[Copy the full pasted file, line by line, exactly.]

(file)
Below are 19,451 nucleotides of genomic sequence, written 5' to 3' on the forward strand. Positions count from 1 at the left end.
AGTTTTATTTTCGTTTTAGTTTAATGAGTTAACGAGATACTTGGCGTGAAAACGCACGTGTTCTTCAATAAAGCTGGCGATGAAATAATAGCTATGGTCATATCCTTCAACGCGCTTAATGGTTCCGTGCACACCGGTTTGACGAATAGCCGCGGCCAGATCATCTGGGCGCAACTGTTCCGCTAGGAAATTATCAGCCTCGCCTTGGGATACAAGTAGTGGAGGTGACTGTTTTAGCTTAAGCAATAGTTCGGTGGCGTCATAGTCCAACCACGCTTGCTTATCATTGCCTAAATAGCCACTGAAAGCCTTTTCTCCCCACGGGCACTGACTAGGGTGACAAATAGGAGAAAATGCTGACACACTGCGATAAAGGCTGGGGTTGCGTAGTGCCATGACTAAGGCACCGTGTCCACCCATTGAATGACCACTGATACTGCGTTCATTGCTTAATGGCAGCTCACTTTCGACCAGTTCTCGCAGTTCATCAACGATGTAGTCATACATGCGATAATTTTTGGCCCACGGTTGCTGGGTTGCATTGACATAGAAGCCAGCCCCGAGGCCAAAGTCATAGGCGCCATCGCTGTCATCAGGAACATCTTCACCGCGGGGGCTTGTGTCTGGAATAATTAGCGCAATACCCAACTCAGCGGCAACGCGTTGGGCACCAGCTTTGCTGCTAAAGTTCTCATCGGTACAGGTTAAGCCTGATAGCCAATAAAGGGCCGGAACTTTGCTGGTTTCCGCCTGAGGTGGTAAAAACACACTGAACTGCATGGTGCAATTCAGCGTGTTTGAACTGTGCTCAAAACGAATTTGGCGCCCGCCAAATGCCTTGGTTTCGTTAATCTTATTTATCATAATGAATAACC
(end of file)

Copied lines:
Below are 19,451 nucleotides of genomic sequence, written 5' to 3' on the forward strand. Positions count from 1 at the left end.
AGTTTTATTTTCGTTTTAGTTTAATGAGTTAACGAGATACTTGGCGTGAAAACGCACGTGTTCTTCAATAAAGCTGGCGATGAAATAATAGCTATGGTCATATCCTTCAACGCGCTTAATGGTTCCGTGCACACCGGTTTGACGAATAGCCGCGGCCAGATCATCTGGGCGCAACTGTTCCGCTAGGAAATTATCAGCCTCGCCTTGGGATACAAGTAGTGGAGGTGACTGTTTTAGCTTAAGCAATAGTTCGGTGGCGTCATAGTCCAACCACGCTTGCTTATCATTGCCTAAATAGCCACTGAAAGCCTTTTCTCCCCACGGGCACTGACTAGGGTGACAAATAGGAGAAAATGCTGACACACTGCGATAAAGGCTGGGGTTGCGTAGTGCCATGACTAAGGCACCGTGTCCACCCATTGAATGACCACTGATACTGCGTTCATTGCTTAATGGCAGCTCACTTTCGACCAGTTCTCGCAGTTCATCAACGATGTAGTCATACATGCGATAATTTTTGGCCCACGGTTGCTGGGTTGCATTGACATAGAAGCCAGCCCCGAGGCCAAAGTCATAGGCGCCATCGCTGTCATCAGGAACATCTTCACCGCGGGGGCTTGTGTCTGGAATAATTAGCGCAATACCCAACTCAGCGGCAACGCGTTGGGCACCAGCTTTGCTGCTAAAGTTCTCATCGGTACAGGTTAAGCCTGATAGCCAATAAAGGGCCGGAACTTTGCTGGTTTCCGCCTGAGGTGGTAAAAACACACTGAACTGCATGGTGCAATTCAGCGTGTTTGAACTGTGCTCAAAACGAATTTGGCGCCCGCCAAATGCCTTGGTTTCGTTAATCTTATTTATCATAATGAATAACC